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Based on the recent literature and collective experience, an international consortium developed revised guidelines for the diagnosis of behavioural variant frontotemporal dementia. The validation process retrospectively reviewed clinical records and compared the sensitivity of proposed and earlier criteria in a multi-site sample of patients with(More)
To improve the specificity and sensitivity of the clinical diagnosis of progressive supranuclear palsy (PSP, Steele-Richardson-Olszewski syndrome), the National Institute of Neurological Disorders and Stroke (NINDS) and the Society for PSP, Inc. (SPSP) sponsored an international workshop to develop an accurate and universally accepted set of criteria for(More)
BACKGROUND Data from the human motor cortex suggest that, depending on polarity, direct current (DC) brain polarization can depress or activate cortical neurons. Activating effects on the frontal lobe might be beneficial for patients with frontal lobe disorders. This phase 1 study tested the safety of frontal DC, including its effects on frontal and other(More)
Humans often sacrifice material benefits to endorse or to oppose societal causes based on moral beliefs. Charitable donation behavior, which has been the target of recent experimental economics studies, is an outstanding contemporary manifestation of this ability. Yet the neural bases of this unique aspect of human altruism, which extends beyond(More)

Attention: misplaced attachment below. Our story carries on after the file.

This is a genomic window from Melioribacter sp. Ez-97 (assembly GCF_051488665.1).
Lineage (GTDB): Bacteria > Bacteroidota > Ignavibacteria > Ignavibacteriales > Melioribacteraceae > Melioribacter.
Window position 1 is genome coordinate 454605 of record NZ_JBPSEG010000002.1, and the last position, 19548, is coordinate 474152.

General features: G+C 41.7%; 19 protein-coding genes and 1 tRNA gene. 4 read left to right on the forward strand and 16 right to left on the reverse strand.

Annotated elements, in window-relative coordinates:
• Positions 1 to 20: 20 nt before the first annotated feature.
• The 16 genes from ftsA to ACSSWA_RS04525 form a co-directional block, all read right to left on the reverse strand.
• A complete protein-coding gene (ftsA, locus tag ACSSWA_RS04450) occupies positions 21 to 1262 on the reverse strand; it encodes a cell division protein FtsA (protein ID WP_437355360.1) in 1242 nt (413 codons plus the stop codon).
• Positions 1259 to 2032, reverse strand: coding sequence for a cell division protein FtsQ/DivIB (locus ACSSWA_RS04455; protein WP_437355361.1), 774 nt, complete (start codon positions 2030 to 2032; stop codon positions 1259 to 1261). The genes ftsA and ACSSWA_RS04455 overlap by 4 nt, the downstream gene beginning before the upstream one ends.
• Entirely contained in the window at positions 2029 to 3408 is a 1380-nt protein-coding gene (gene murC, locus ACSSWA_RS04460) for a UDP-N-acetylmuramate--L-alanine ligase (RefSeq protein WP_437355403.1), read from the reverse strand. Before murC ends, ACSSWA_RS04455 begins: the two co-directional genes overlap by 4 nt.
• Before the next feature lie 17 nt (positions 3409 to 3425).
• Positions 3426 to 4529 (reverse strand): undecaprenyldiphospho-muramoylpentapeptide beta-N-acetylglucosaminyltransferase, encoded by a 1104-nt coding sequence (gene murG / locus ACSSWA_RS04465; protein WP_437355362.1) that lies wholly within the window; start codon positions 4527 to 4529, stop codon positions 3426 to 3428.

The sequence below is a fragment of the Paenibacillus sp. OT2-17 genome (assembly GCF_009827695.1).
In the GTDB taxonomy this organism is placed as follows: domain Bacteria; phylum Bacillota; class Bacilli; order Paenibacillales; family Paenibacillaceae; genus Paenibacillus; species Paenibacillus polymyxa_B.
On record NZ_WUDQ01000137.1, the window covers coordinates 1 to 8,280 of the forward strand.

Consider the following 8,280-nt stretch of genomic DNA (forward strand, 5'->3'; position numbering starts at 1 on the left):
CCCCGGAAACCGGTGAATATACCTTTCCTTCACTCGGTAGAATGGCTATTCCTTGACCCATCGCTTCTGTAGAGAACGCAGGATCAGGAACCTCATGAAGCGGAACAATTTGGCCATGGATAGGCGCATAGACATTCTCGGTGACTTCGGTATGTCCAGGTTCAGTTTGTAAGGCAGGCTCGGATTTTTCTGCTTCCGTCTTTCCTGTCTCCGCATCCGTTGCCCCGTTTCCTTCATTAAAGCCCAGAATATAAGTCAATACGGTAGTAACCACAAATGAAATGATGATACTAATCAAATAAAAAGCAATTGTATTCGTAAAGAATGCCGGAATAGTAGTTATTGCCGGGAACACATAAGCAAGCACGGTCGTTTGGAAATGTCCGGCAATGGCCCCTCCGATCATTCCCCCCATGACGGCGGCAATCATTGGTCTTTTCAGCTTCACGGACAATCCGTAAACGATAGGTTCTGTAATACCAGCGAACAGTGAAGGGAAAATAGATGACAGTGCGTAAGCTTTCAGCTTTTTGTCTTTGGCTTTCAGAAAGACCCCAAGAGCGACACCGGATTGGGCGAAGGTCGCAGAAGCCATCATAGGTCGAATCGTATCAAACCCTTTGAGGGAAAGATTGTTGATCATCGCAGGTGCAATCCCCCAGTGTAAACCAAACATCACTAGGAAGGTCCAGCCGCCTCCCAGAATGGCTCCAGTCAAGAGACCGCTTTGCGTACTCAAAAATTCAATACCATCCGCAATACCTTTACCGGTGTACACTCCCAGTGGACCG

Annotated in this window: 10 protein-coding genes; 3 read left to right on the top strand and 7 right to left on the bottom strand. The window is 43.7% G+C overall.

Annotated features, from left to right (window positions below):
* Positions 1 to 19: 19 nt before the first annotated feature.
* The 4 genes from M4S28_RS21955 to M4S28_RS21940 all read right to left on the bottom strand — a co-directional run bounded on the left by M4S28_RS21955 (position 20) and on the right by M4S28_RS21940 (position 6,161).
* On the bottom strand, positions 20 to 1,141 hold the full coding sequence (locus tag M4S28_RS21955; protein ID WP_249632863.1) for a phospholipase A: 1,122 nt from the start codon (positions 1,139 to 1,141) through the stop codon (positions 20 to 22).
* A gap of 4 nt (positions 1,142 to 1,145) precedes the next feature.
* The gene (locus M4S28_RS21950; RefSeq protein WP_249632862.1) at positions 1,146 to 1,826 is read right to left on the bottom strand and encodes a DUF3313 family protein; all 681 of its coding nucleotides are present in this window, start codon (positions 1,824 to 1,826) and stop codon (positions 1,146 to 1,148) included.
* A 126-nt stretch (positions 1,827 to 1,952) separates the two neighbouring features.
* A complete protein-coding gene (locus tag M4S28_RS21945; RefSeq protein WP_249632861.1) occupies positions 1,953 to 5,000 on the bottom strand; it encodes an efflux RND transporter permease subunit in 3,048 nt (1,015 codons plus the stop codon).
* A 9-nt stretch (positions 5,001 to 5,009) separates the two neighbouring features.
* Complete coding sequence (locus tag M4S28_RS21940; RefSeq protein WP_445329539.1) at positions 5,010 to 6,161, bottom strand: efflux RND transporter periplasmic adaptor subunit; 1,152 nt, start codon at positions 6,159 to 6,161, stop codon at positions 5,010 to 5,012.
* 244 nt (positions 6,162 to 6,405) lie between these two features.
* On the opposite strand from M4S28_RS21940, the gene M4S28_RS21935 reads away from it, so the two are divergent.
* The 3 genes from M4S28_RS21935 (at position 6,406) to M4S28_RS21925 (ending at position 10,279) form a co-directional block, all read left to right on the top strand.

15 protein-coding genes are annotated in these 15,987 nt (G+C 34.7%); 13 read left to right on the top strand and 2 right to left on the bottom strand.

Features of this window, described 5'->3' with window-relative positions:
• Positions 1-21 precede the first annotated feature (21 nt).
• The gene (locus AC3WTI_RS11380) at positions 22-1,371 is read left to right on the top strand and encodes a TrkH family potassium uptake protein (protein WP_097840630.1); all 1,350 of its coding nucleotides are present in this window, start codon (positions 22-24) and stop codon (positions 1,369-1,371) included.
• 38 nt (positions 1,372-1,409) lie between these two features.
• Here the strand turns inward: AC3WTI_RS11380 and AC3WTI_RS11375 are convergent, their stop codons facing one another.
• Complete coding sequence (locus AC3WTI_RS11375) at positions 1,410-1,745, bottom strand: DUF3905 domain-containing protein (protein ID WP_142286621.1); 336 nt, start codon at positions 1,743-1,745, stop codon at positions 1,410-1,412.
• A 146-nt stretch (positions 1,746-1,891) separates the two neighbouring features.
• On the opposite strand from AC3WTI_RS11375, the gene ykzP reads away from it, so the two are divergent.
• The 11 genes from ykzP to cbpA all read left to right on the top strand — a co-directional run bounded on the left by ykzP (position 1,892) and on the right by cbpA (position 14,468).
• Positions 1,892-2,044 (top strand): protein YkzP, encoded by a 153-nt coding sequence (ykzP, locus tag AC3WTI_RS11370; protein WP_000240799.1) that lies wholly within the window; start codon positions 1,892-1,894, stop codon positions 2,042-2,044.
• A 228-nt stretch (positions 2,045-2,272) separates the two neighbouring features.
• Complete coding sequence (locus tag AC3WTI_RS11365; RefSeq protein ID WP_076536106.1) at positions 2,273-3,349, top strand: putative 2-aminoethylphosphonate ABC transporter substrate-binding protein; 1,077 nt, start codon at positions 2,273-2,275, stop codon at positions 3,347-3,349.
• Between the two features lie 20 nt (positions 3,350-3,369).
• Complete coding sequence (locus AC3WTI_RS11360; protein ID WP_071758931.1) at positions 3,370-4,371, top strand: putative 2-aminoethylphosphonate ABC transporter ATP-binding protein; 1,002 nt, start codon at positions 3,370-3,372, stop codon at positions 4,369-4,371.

Complex problem-solving and planning involve the most anterior part of the frontal lobes including the fronto-polar prefrontal cortex (FPPC), which is especially well developed in humans compared with other primates. The specific role of this region in human cognition, however, is poorly understood. Here we show, using functional magnetic resonance imaging,(More)
Double-step experiments have demonstrated that retinotopic coding is inadequate to explain the spatial performance of the saccadic system. In such experiments a subject is asked to make two successive saccades to fixate two sequentially flashed targets each of which disappears before the first saccade. Despite the dissonance thus created between the retinal(More)
Nine normal volunteers performed a 'theory of mind' task while their regional brain blood flow pattern was recorded using the PET [15O]H2O technique. Control conditions induced subjects to attend to the visual and semantic attributes of known objects. In a third condition, subjects had to infer the function of an unfamiliar object from its form. In the(More)
Abstract There are now numerous observations of subtle right hemisphere (RH) contributions to language comprehension. It has been suggested that these contributions reflect coarse semantic coding in the RH. That is, the RH weakly activates large semantic fields-including concepts distantly related to the input word-whereas the left hemisphere (LH) strongly(More)
Primary visual cortex receives visual input from the eyes through the lateral geniculate nuclei, but is not known to receive input from other sensory modalities. Its level of activity, both at rest and during auditory or tactile tasks, is higher in blind subjects than in normal controls, suggesting that it can subserve nonvisual functions; however, a direct(More)
Evidence from pioneering animal research has suggested that the amygdala is involved in the processing of aversive stimuli, particularly fear-related information. Fear is central in the evolution of the mammalian brain: it is automatically and rapidly elicited by potentially dangerous and deadly events. The view that the amygdala shares the main(More)